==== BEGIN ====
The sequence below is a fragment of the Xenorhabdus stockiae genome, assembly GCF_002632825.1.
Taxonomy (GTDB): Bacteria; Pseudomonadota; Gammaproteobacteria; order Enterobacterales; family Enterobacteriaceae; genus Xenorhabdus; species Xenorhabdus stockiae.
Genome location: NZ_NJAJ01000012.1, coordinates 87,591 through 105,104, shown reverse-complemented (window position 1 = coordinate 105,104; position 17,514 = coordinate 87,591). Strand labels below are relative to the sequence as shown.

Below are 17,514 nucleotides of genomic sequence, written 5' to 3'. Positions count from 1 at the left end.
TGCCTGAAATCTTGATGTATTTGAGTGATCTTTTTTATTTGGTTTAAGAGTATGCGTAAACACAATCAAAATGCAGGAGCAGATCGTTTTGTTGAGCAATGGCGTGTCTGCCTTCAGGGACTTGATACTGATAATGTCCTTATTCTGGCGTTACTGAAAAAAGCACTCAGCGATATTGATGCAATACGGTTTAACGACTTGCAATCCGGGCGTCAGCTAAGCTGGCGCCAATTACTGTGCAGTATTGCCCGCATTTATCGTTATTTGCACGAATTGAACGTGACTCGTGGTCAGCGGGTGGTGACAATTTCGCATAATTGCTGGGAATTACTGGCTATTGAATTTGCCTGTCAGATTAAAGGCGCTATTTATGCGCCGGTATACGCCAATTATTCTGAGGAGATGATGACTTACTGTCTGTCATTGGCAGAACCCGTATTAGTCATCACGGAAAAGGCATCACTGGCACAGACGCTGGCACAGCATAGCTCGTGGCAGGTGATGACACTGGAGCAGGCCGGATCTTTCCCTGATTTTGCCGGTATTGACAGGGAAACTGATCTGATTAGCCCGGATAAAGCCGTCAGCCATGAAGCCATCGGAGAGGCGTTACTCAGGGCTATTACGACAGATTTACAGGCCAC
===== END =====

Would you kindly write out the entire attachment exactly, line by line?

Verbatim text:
The sequence below is a fragment of the Xenorhabdus stockiae genome, assembly GCF_002632825.1.
Taxonomy (GTDB): Bacteria; Pseudomonadota; Gammaproteobacteria; order Enterobacterales; family Enterobacteriaceae; genus Xenorhabdus; species Xenorhabdus stockiae.
Genome location: NZ_NJAJ01000012.1, coordinates 87,591 through 105,104, shown reverse-complemented (window position 1 = coordinate 105,104; position 17,514 = coordinate 87,591). Strand labels below are relative to the sequence as shown.

Below are 17,514 nucleotides of genomic sequence, written 5' to 3'. Positions count from 1 at the left end.
TGCCTGAAATCTTGATGTATTTGAGTGATCTTTTTTATTTGGTTTAAGAGTATGCGTAAACACAATCAAAATGCAGGAGCAGATCGTTTTGTTGAGCAATGGCGTGTCTGCCTTCAGGGACTTGATACTGATAATGTCCTTATTCTGGCGTTACTGAAAAAAGCACTCAGCGATATTGATGCAATACGGTTTAACGACTTGCAATCCGGGCGTCAGCTAAGCTGGCGCCAATTACTGTGCAGTATTGCCCGCATTTATCGTTATTTGCACGAATTGAACGTGACTCGTGGTCAGCGGGTGGTGACAATTTCGCATAATTGCTGGGAATTACTGGCTATTGAATTTGCCTGTCAGATTAAAGGCGCTATTTATGCGCCGGTATACGCCAATTATTCTGAGGAGATGATGACTTACTGTCTGTCATTGGCAGAACCCGTATTAGTCATCACGGAAAAGGCATCACTGGCACAGACGCTGGCACAGCATAGCTCGTGGCAGGTGATGACACTGGAGCAGGCCGGATCTTTCCCTGATTTTGCCGGTATTGACAGGGAAACTGATCTGATTAGCCCGGATAAAGCCGTCAGCCATGAAGCCATCGGAGAGGCGTTACTCAGGGCTATTACGACAGATTTACAGGCCAC